Mahlon Greene

Syslog "Cleared" = MEANINGLESS

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Syslog Issues:

#1.  The person who asked to have SYSLOG present a "cleared" message.....CLEARLY does not understand that a SYSLOG is NOT A tracked condition like an OID value is....it is a SINGLE SPOT in time....and event that "happened" and does NOT "clear" as you can't change the past.

 

#2.  The programmers HONORING that (deeply flawed) request frustrates me to no end.....team, I get the mantra "the customer is always right" .....except when they're wrong it is in EVERYONE's best interest if you retrain the un-skilled users in what a baseline understanding should be.  I have no tolerance for bad design making it into development when people should know better.

 

#3.   You should have provided those of us who know better, a way to OPT OUT of these bad design decisions.

 

 

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Hi Mahlon,

We send clears for Syslog events because we treat all events equally (e.g. IPMI, Windows, Syslog, UDP traps, etc.).  Our philosophy is to only alert on alertable events, where alertable events usually have an underlying condition that can clear, or be resolved, or expire.  However, I understand that Syslog-based events aren't the same as all other events, and that getting cleared messages may not always be desirable.  You can actually configure your LogicMonitor Alert Rules to not send cleared alerts for Syslog events - there is an option for all Alert Rules to 'Send notification when alerts clear'.  So if you dedicate a rule to routing Syslog events, unchecking this option gives you the flexibility to only have active and acknowledged notifications sent.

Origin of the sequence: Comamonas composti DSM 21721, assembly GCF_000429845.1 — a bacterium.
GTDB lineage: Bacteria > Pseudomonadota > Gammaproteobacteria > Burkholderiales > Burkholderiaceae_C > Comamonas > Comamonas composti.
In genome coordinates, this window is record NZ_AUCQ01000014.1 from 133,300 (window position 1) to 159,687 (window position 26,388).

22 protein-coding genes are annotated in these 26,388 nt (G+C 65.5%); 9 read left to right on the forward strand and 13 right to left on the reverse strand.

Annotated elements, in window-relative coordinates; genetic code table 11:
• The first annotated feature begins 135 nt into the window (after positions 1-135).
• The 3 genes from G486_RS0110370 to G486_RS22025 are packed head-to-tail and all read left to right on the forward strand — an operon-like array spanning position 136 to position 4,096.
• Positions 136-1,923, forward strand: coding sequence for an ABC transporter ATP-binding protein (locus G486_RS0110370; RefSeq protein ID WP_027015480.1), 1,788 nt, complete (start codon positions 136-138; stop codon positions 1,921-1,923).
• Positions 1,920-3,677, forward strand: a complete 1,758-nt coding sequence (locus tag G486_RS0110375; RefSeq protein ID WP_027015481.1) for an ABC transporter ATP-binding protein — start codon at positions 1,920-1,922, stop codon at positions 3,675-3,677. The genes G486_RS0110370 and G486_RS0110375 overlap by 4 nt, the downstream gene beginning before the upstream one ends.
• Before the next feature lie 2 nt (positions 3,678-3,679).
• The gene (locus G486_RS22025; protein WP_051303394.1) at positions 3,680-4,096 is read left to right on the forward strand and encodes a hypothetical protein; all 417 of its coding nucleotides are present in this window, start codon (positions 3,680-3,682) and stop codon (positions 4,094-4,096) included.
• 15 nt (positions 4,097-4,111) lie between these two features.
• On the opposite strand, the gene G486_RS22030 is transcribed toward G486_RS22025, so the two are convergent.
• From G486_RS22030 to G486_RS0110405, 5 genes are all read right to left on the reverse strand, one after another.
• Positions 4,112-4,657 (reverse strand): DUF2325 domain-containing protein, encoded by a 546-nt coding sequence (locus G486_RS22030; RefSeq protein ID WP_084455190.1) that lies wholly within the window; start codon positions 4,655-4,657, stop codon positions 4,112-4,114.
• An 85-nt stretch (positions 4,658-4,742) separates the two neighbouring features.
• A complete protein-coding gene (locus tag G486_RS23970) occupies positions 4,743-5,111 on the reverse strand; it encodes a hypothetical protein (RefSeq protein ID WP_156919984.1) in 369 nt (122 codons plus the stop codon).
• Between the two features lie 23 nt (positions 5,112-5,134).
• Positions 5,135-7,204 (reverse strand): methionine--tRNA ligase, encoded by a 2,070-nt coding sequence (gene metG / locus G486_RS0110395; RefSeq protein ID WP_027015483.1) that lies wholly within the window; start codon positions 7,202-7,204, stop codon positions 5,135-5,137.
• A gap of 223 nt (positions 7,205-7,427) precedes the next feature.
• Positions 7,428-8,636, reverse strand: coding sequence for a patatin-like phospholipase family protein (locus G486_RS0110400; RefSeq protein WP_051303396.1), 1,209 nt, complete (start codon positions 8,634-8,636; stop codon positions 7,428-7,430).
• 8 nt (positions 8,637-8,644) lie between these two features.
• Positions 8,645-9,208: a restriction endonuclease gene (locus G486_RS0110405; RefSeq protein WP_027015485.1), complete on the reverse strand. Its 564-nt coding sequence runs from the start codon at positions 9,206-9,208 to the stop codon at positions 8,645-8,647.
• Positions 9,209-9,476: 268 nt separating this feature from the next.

Thanks,

Sarah

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Treating all events equally is a very bad policy.

A dropped ping, is very different from a syslog message about parity failure in a RAID or DBReplication failure alert.

Note in MOST (if not all) situations where we use Syslog....the effects reported would NEVER clear....at all without a tech going in and doing work.

the software sending a "cleared" email is the opposite of crying-wolf.....it's crying "all clear" when the wolf is right there chewing on your leg.

I'm very frustrated that I have to explain this twice....the customer that suggested it doesn't understand what syslog "is".

The engineers that honored the flawed request did that customer...and the rest of us...a grave disservice.

 

You've forced me to train my people to ignore certain messages.

The work around we have now is to filter all your Cleared messages:

Still, not sure why you didn't lead with that advisement.

 

You can't convince me to change my opinion on this topic : it was a poor design decision you've made here.

 

In time, I am very certain you will see why I am right.

 

Edited by Mahlon Greene
  • Upvote 1

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I am not sure there is a design problem to be solved here. In my opinion, the decision was brilliant to have consistent design, alert handling and escalation rules at the expense of having to edit an escalation rule to stop syslog clears (or other clears you may not want).

It allows all users of all skills to both navigate and configure the LogicMonitor web portal easily. You don't have to be an SME, but it's as usable for someone who is.

Let's also not forget that syslog alerting is not a core strength for LogicMonitor. If a particular organization's troubleshooting methodology is primarily via syslog events, then I would propose that a dedicated syslog application is merited. LogicMonitor's strength is in performance metrics and discovery of new items that now should be monitored.

My team's primary troubleshooting method is not syslog, but for those events that we don't want clears on, we simply disable them.

 

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